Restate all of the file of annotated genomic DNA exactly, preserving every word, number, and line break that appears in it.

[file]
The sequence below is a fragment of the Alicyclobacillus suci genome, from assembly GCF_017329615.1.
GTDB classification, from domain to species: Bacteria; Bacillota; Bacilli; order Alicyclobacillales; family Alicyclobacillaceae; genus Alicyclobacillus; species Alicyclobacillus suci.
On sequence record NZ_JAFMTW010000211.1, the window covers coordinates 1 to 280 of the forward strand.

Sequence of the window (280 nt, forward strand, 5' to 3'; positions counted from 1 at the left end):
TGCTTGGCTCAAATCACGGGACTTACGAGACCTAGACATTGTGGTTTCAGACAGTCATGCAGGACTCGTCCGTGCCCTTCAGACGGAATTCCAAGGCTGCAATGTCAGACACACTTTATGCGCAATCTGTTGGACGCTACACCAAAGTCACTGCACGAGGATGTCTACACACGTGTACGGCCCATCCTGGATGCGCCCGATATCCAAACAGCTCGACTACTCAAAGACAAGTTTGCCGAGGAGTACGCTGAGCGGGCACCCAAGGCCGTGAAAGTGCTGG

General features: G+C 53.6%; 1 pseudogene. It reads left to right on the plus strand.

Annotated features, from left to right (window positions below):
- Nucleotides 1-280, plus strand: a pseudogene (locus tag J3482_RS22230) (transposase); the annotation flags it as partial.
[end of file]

The sequence below is a fragment of the Alicyclobacillus suci genome, from assembly GCF_017329615.1.
GTDB classification, from domain to species: Bacteria; Bacillota; Bacilli; order Alicyclobacillales; family Alicyclobacillaceae; genus Alicyclobacillus; species Alicyclobacillus suci.
On sequence record NZ_JAFMTW010000211.1, the window covers coordinates 1 to 280 of the forward strand.

Sequence of the window (280 nt, forward strand, 5' to 3'; positions counted from 1 at the left end):
TGCTTGGCTCAAATCACGGGACTTACGAGACCTAGACATTGTGGTTTCAGACAGTCATGCAGGACTCGTCCGTGCCCTTCAGACGGAATTCCAAGGCTGCAATGTCAGACACACTTTATGCGCAATCTGTTGGACGCTACACCAAAGTCACTGCACGAGGATGTCTACACACGTGTACGGCCCATCCTGGATGCGCCCGATATCCAAACAGCTCGACTACTCAAAGACAAGTTTGCCGAGGAGTACGCTGAGCGGGCACCCAAGGCCGTGAAAGTGCTGG

General features: G+C 53.6%; 1 pseudogene. It reads left to right on the plus strand.

Annotated features, from left to right (window positions below):
- Nucleotides 1-280, plus strand: a pseudogene (locus tag J3482_RS22230) (transposase); the annotation flags it as partial.